We were living in Dallas and that part of the country, basically the whole middle part, it's just really difficult to be any type of artist. You know, a band, a photographer or a writer. There's just not really the infrastructure, so to speak, to support it. We were really into music and we really wanted to feel like the day we die that we gave it our all. And we couldn't say that living in Dallas. We felt that if we stayed in Dallas we would get nowhere fast. We would just be stuck there and at the time, one of the main things that all people have in common on this whole planet is that they want to see this world. People call it vacationing, or trips, so whatever you want to call it, people want to go see the whole world. And we were like, let's move.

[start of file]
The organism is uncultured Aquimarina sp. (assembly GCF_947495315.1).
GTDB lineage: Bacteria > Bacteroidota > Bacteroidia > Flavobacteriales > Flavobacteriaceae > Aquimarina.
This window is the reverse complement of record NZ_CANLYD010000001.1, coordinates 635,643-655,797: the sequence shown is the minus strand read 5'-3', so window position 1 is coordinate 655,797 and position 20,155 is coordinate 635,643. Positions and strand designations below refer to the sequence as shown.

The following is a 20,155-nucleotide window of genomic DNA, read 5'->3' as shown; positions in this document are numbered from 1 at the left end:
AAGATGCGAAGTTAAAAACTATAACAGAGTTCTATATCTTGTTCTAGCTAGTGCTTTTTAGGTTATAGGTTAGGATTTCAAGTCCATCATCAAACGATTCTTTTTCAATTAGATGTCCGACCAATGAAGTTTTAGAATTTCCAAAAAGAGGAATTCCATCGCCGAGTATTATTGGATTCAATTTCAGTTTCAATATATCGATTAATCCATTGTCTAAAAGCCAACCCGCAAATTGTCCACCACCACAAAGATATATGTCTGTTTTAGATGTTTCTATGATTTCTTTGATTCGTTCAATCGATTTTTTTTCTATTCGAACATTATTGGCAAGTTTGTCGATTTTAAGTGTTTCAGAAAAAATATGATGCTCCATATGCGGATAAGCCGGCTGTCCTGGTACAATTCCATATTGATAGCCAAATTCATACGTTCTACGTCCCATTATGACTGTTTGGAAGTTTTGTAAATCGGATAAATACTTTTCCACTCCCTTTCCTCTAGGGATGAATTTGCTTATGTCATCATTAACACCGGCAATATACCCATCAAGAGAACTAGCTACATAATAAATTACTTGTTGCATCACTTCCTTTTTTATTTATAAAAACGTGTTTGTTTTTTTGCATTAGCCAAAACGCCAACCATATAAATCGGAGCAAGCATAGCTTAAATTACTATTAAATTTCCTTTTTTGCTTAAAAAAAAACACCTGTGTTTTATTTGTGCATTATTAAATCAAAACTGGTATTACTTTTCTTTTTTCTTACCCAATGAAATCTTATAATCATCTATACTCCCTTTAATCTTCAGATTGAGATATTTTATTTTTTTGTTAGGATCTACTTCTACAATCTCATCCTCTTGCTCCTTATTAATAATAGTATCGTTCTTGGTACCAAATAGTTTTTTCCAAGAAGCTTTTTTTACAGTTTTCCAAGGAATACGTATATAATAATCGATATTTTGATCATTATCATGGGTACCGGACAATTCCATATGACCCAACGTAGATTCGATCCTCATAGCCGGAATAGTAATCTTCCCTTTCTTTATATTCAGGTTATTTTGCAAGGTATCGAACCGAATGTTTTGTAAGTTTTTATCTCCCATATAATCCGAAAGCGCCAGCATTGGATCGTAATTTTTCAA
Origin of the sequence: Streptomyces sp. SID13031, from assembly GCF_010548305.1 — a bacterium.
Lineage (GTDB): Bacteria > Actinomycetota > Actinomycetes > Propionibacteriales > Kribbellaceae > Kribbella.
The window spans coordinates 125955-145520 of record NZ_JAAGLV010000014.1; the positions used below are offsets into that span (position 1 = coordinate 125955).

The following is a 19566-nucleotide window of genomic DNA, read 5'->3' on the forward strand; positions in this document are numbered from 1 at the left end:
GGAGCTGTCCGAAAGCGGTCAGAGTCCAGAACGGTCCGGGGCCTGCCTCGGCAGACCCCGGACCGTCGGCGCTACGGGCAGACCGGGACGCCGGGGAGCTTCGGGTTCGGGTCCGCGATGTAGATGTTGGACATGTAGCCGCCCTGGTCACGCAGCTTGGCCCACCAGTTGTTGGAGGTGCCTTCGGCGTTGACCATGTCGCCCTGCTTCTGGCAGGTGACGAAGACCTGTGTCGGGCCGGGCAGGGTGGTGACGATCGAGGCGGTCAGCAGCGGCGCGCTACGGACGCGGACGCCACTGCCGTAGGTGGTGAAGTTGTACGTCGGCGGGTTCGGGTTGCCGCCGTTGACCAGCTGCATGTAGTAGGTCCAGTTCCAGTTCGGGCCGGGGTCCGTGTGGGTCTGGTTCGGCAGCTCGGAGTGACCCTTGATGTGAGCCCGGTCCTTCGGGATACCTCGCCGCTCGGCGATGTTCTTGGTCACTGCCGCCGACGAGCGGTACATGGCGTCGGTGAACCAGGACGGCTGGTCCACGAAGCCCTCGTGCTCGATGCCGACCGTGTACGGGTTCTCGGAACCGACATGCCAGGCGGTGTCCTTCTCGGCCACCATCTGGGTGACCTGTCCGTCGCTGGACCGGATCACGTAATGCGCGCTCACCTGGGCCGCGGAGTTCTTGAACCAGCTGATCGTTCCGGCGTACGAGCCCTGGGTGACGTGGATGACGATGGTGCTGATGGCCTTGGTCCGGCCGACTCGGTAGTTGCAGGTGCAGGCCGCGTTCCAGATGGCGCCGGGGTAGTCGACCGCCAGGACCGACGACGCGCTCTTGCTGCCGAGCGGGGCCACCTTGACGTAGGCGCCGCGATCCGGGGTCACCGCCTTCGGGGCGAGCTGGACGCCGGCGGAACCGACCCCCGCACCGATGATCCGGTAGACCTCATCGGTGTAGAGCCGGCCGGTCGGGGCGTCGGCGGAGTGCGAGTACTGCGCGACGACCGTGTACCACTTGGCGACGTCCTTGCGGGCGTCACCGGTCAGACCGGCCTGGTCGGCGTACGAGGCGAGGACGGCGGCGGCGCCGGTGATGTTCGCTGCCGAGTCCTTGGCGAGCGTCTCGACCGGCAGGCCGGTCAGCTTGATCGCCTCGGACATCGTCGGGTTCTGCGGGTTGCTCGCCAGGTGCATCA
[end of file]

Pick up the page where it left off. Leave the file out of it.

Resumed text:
We moved to New York because we felt like it got us that much closer to Europe and we're really interested in going to the UK, going to the Germany and just seeing Europe in general. And we moved here and hit the streets hard and we really tried to make something happen here. It was a little bit harder and easier. Harder in a sense that it's harder to get your foot in the door in New York because with some bands, if you're not cool, you're not cool. If you're cool, then you're set. And we were never really cool because when we moved to town in the fall of 2000, we moved just in time to have it be the Strokes and the Yeah Yeah Yeahs, the Rapture and that whole scene was exploding. I think one of the first gigs we saw was the Strokes at Mercury Lounge when they had their month-long residency there. And we were looking at each other going, damn, this sucks because we're coming to town with our thing and our thing is not cool right now. It's not in, it's not happening. Everybody's looking at us going, man, what are you doing? If you do four songs in 40 minutes, it's like, what are you doing? And we just stuck with it and it just seems like, here we are, years later, we have our second record coming out. And people have kind of taken to it. I feel like music should be like restaurants, you know? You don't always want to eat Indian food every day. Sometimes you want Chinese or vegetarian. Some nights you want to cook at home.